The discrete tax year has always troubled me. Accrual accounting and marking to market are supposed to provide time matching. Continuous accounting is too costly. What do we do?

Are celebrities allowed a deduction on their taxes for making charitable appearances? And if so, what rate determines that? Are lawyers doing pro bona work allowed to make a deduction at their normal hourly rate?

One other perverse incentive of the varying official rates of taxation affects small business investment. Returns on an investment in an LLC are viewed as income while returns on an investment in stock is viewed as capital income. Thus non-public small businesses need to return a higher pre-tax basis to be competitive. Can't think of a good policy reason for this.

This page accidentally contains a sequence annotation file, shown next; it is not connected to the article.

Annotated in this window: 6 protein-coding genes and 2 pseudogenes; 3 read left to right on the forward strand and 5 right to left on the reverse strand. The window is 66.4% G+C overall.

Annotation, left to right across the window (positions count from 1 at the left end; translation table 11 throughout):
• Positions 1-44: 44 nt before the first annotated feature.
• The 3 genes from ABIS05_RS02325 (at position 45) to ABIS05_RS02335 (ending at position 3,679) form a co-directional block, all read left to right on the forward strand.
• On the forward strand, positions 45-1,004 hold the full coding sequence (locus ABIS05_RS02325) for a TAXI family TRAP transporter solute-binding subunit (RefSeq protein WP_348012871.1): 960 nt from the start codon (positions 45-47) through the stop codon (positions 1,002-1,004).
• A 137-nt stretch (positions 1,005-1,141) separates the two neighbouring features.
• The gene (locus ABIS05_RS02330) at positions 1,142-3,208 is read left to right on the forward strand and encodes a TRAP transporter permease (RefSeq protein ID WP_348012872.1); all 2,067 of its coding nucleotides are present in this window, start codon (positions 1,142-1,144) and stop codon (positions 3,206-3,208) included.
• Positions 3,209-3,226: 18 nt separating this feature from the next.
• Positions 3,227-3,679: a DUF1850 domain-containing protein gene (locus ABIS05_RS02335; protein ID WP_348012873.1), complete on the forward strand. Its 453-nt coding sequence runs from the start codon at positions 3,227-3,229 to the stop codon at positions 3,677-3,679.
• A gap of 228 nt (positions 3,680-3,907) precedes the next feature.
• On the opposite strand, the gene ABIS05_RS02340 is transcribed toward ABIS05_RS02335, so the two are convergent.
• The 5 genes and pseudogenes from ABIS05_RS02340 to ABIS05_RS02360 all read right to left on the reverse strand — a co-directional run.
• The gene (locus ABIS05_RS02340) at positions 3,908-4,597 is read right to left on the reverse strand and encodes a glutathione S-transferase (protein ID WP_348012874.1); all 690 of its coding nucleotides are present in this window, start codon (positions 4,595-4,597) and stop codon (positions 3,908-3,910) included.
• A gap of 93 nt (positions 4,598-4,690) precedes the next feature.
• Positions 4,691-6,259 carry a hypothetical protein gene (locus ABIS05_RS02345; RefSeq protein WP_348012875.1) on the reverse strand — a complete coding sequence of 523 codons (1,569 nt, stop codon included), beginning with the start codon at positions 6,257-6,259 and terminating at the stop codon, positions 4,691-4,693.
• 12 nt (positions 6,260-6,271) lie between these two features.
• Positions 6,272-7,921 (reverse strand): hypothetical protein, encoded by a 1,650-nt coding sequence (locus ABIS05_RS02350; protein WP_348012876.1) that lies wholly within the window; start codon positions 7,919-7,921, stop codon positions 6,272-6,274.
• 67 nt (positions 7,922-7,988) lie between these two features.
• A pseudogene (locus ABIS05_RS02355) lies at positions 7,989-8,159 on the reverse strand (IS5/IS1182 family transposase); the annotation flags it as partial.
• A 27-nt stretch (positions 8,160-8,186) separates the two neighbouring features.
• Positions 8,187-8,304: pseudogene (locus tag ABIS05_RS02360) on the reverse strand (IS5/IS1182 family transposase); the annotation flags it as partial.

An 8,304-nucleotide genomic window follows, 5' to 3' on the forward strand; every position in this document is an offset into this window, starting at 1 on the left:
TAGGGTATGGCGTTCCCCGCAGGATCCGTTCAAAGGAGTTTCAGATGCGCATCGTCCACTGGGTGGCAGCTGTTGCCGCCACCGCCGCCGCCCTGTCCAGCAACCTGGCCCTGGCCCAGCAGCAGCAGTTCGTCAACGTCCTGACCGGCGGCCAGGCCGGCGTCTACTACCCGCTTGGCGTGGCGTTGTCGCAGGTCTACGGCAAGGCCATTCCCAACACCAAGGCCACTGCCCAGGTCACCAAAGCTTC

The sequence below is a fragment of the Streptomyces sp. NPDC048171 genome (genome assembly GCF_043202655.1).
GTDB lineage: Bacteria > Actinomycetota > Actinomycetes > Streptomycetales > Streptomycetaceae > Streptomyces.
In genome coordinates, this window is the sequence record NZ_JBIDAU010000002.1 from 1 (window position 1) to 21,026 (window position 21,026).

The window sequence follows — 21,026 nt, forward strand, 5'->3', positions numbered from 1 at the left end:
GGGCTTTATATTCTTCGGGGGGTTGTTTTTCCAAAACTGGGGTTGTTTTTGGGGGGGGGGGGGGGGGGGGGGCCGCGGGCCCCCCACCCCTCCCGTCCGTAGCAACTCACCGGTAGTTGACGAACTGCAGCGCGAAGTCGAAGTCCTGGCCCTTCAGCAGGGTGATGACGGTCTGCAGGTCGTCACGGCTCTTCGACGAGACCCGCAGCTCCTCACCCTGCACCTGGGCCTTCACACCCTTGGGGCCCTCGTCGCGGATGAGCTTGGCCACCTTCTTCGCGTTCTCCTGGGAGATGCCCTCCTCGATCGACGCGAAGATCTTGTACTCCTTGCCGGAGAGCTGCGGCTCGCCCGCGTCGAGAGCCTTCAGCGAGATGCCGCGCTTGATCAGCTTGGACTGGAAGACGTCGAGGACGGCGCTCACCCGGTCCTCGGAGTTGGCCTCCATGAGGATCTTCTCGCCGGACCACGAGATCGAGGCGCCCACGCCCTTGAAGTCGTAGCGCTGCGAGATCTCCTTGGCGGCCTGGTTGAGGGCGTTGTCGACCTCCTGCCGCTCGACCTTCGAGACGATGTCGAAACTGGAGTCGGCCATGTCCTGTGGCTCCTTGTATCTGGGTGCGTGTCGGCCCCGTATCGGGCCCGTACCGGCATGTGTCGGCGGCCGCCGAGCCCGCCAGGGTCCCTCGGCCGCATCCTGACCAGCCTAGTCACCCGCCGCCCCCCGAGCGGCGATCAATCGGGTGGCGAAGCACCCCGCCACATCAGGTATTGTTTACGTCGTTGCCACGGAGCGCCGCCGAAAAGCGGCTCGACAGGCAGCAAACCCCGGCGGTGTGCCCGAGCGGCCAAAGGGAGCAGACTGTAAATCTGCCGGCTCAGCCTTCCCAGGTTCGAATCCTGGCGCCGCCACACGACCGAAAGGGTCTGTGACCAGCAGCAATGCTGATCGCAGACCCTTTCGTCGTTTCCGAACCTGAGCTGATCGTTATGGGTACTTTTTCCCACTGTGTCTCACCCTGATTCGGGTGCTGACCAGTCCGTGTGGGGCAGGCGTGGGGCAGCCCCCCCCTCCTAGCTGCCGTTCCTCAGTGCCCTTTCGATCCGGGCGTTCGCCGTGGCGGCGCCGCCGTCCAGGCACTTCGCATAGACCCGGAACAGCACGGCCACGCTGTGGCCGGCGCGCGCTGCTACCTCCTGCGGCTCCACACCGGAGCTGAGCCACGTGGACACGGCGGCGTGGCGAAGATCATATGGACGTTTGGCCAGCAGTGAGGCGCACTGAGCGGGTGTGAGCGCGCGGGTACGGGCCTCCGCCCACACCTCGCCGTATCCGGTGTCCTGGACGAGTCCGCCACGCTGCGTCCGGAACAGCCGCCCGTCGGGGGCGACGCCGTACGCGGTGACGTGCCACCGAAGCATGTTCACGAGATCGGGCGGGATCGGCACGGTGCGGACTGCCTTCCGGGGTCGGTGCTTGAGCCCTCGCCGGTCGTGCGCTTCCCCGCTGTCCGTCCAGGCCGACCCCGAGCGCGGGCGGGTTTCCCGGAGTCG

An LLC is not a type of taxable entity. An LLC can be disregarded, a partnership, an S Corp, or a C Corp. What you say is false.

That's true, but that's not the main problem with bon-supp's complaint. Take out a sheet of paper and figure the effective tax rate on:

1. $100 earned through a C corporation (say, 35% federal) plus the tax on any distributed earnings ($65) to the shareholder (or the capital gain realized by the shareholder reflecting undistributed income);

2. The total tax on $100 earned by an LLC (treated as disregarded) and taxed to the owner as an individual.